Gates of Gotham #2
Story by: Scott Snyder and Kyle Higgins
Written by: Kyle Higgins
Art by: Trevor McCarthy
So I wasn't exactly blown away by issue one of the Scott Snyder and Kyle Higgins plotted, Kyle Higgins written series, Gates of Gotham, but based on Scott Snyder's involvement in the story planning, I decided to come back to see what the creative team would do for the second issue. I'm certainly glad I came back for more, because this is a solid issue.
One of the biggest success for Gates of Gotham #2 is that it takes all the setup from the first issue and really runs with it. The comic opens with a flashback sequence focusing on the two brothers introduced in the first issue, and the time spent in the past not only expands on Gotham City's history, it builds towards an excellent pay off towards issue 2's end. What's more, all the time spent in the present in between makes for a fast paced, action packed issue of Batman.
Snyder and Higgins involve a large cast of characters, including Batman (Dick Grayson, not Bruce Wayne), Red Robin, Robin, and Black Bat (Cassandra Cain's new superhero persona), and manages to give each character their moment in the limelight. And that is without even mentioning the various antagonists and secondary characters appearing throughout the comic who also get their fair share of memorable moments. It's all quite well done - and quite different - for each character, but I must highlight the great work done between Damian and Cassandra. I don't know if I've ever really seen the two interact before, but the scenes Snyder and Higgins have built between the two are issue-stealingly good.
Some time must also be spent in praise of the great work being done by Trevor McCarthy on art duties. I'm not terribly familiar with his work, but he is quickly winning me over with what he's doing in Gates of Gotham. He has a wonderfully distinct style that melds the sensibilities of Batman: The Animated Series with modern day Batman comics. It's perhaps a tad cartoony for some, but I'm really enjoying his work. Perhaps the best compliment I can offer is that the character designs from one character to another are all unique: every character has a clear outline that belongs only to them. To put it simply, the characters look different and are not simply interchangeable. And in a medium where men are often all the same degree of burly and women the same degree of buxom, that is a breath of fresh air.
For all the love I have for this issue, there are some minor quibbles that I must mention. It's not the fault of the creative team, but somehow during the flashback sequence a name got left out of one of the word balloons.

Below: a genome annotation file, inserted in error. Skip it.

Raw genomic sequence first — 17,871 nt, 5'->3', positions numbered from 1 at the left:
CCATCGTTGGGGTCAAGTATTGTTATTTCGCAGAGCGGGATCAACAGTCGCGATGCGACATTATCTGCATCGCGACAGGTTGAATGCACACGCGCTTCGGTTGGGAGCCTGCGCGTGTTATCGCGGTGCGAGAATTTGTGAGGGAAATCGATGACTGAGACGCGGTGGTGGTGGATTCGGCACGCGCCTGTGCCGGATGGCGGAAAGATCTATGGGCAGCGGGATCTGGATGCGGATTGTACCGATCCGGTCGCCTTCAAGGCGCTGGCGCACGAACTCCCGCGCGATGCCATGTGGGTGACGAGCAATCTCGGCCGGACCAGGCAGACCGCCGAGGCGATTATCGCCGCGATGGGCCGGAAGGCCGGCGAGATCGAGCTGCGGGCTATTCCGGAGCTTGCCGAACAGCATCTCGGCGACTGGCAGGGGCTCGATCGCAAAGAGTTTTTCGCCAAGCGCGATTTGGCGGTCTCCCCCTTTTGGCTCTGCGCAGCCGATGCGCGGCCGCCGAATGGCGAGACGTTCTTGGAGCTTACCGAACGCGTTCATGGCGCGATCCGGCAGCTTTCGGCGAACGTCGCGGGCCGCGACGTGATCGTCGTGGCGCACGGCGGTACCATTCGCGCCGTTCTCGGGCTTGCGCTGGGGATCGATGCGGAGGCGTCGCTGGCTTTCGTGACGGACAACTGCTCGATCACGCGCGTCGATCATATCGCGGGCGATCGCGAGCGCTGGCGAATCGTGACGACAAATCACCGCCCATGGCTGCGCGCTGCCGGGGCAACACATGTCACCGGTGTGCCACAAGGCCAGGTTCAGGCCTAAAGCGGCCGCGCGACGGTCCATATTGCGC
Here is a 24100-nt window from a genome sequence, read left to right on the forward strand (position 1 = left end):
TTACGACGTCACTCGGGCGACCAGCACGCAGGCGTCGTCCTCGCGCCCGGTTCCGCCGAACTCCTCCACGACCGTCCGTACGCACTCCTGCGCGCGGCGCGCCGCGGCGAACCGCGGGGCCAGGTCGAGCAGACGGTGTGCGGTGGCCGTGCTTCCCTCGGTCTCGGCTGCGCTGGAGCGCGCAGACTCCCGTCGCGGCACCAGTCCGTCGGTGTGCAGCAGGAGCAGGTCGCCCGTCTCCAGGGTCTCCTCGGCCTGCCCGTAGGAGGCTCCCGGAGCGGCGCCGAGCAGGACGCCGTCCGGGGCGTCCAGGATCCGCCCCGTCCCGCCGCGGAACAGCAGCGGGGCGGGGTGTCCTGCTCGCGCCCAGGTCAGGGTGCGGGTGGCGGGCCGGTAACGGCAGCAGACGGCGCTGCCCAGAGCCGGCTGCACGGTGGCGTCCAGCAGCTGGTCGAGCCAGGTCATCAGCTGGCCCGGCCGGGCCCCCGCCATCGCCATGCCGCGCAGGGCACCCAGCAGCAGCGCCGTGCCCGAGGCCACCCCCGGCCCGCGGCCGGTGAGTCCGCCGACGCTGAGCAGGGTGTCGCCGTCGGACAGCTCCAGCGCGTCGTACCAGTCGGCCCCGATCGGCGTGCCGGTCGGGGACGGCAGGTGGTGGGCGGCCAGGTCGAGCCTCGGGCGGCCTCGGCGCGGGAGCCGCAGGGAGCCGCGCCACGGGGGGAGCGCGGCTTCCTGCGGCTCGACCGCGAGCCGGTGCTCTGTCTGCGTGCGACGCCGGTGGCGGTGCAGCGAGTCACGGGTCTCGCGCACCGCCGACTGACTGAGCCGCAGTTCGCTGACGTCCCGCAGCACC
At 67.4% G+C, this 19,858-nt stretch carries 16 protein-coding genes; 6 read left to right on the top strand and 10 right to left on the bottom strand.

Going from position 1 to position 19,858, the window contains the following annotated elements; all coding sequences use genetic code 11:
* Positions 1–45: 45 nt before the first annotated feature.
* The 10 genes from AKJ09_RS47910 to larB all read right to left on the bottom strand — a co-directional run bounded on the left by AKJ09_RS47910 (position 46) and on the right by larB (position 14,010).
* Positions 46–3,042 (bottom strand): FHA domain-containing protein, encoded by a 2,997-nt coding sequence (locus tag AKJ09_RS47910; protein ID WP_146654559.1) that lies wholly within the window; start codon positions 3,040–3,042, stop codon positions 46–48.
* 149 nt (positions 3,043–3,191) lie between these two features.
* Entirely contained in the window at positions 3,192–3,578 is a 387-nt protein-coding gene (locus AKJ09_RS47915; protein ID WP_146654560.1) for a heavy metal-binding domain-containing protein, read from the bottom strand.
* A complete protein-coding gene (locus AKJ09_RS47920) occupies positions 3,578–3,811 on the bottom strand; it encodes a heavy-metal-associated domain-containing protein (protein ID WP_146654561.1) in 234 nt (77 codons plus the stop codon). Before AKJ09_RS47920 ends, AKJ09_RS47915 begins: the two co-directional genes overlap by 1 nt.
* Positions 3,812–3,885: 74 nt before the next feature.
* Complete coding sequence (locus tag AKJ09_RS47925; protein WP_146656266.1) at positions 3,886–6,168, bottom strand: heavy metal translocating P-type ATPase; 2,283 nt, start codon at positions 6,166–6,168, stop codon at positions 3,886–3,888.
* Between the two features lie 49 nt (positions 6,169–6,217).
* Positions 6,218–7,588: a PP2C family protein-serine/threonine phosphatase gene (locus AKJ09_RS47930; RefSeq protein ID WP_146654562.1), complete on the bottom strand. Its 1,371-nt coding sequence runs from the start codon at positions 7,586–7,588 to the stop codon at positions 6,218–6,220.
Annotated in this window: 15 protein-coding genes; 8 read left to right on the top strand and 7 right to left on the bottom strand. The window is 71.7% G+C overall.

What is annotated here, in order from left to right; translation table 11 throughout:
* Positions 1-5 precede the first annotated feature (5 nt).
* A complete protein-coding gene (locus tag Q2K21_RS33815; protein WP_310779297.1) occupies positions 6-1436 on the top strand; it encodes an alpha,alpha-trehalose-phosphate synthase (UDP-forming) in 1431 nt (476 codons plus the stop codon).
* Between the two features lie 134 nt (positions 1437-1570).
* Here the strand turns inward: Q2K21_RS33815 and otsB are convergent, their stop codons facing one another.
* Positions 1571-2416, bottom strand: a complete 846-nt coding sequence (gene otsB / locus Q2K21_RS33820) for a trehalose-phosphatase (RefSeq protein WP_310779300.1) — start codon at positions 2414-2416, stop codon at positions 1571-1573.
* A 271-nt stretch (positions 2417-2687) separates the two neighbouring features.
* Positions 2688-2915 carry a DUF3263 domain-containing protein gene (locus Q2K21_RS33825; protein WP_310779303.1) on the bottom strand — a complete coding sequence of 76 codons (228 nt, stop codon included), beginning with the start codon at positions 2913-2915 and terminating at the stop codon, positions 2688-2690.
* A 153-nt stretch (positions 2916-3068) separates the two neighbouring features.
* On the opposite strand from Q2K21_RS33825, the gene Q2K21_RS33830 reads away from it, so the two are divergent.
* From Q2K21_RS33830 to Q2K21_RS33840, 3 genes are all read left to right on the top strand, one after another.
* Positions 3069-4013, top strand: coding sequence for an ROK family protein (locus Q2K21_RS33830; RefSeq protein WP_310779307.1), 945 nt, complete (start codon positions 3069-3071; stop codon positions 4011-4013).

In case you can't make it out, the caption makes it clear that the mystery man in question is Alan Wayne (the Wayne relative active at this early time period), but that mistake shouldn't be happening at all. Not a major problem, but it did take me out of the story momentarily, which is hardly ideal. Editorial's job is to catch that, so it should have been caught.
My other complaint is a two page spread within the comic where the panel order is left a little unclear. It's during Batman and Red Robin's short talk with Commissioner Gordon. I realized after reading the issue a few times that the reader is supposed to go all the way from the left side of the first page to the right side of the second page, as the spread was done with three major rows in mind, but that isn't clear enough in my mind. There could have been a bit more bleed over from one page to the other to emphasize the intended reading order, but I digress. Again, it's not a major issue, but one I feel could have been avoided.
Final Thoughts - The above issues aside, Gates of Gotham #2 is a rather enjoyable read. This series is shaping up to be a fantastic reimagining / redefinition of Gotham's past, while also telling a great Batman story in Gotham's present. I was unsure about the series after issue 1, but issue 2 has assuaged my doubts and concerns. I can't wait to see what comes next, which is always the best feeling to have when you finish a comic book.